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The Peregrine crash and the series of failures: Ido Entavi, former CEO of SPACEIL: a failure in the systemic planning

Antavi, currently head of the systems engineering program at Afka College, emphasizes the importance of systemic planning in complex projects. He also told about the meeting that made Berashit the prototype of the moon landings in NASA's tenders

The lunar lander Peregrine is expected to enter the atmosphere and burn up in it the American private lunar lander Peregrine of the Astrobotics company. As we will see later, this is not the first lunar lander or private spacecraft that fails to reach its destination.

Dr. Ido Antavi, head of the master's degree program in systems engineering at Afka, the academic college of engineering in Tel Aviv and former CEO of the SPACEIL association emphasizes the importance of systemic planning in such projects: "There are engineers today who are systems engineers. They learn how to manage complex technological projects." Antavi explains that the success of projects like "Bereshit" depends not only on technological innovation, but also on the ability to manage complex projects in an efficient and coordinated manner."

A series of failures in landing on the moon

Failures Peregrine encountered a malfunction after its launch, which led to a fuel leak. The spacecraft was successfully launched aboard a United Launch Alliance Vulcan Centaur rocket from the Cape Canaveral Space Center on January 8, 2024, but the subsequent fuel leak derailed it. After it became clear that Peregrine would not reach the moon, it was decided to gather as much information as possible to correct what was needed in the following missions.

Peregrine is not the first private lunar lander to reach its destination. In recent years, there has been a series of failures of private and governmental entities.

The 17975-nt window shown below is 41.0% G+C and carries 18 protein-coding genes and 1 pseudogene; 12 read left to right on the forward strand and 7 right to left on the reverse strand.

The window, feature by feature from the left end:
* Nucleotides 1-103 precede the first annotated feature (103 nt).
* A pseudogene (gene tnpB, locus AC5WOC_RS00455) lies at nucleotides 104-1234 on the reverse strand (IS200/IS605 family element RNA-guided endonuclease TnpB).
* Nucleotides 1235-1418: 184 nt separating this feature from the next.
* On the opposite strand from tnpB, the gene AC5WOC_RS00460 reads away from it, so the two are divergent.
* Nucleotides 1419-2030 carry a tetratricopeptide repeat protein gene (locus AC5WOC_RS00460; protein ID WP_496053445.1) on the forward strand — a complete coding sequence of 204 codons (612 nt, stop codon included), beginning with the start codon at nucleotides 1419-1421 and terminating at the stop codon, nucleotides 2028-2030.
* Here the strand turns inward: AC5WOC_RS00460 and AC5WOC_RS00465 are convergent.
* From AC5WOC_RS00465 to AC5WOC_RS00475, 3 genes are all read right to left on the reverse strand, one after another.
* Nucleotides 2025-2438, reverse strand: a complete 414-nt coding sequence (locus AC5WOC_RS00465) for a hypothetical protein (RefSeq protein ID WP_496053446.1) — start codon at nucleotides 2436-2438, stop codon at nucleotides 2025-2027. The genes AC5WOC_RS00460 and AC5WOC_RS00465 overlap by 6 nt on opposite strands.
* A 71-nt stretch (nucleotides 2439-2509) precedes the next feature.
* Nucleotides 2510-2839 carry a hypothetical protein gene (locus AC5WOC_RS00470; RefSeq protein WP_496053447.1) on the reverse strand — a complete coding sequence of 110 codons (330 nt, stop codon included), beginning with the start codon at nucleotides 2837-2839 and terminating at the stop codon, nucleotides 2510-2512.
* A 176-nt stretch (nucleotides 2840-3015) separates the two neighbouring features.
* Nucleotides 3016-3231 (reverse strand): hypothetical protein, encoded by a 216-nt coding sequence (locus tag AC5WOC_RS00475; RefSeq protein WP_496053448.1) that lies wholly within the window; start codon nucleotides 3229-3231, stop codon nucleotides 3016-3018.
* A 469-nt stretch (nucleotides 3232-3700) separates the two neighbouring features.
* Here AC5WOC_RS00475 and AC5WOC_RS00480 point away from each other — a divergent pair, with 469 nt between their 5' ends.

The Israeli "Beresheet" spacecraft failed to land on the moon on April 11, 2019 after a failure in its gyroscopes caused the main engine to shut down and crash on the moon. The Indian "Chandrayaan-2" was launched on July 2, 22. The rover and lander were supposed to land in the south pole region of the moon on September 2019, 6, but it too crashed due to a software glitch.

In the Japanese "Hakuto-R Mission 1" spacecraft: Hakuto-R Mission 1 was a private Japanese space mission to land on the moon built and operated by ispace. It was launched in December 1 and is scheduled to land in April 2022. The spacecraft reached a distance of approximately 2023 km, the farthest distance a privately funded spacecraft has ever reached. But communication with the spaceship was lost and it too crashed.

Antavi tells about the decisive meeting with the head of NASA, which led to the transformation of Berashit into a prototype for NASA's future spaceships.

Initial model of the Bereshit 2 spacecraft including landings as placed in the President's House, 9/12/2020. Shahar Cohen, spokeswoman for the Ministry of Science and Technology
Initial model of the Bereshit 2 spacecraft including landings as placed in the President's House, 9/12/2020. Photo: Shahar Cohen, spokeswoman for the Ministry of Science and Technology

Genesis' legs became the standard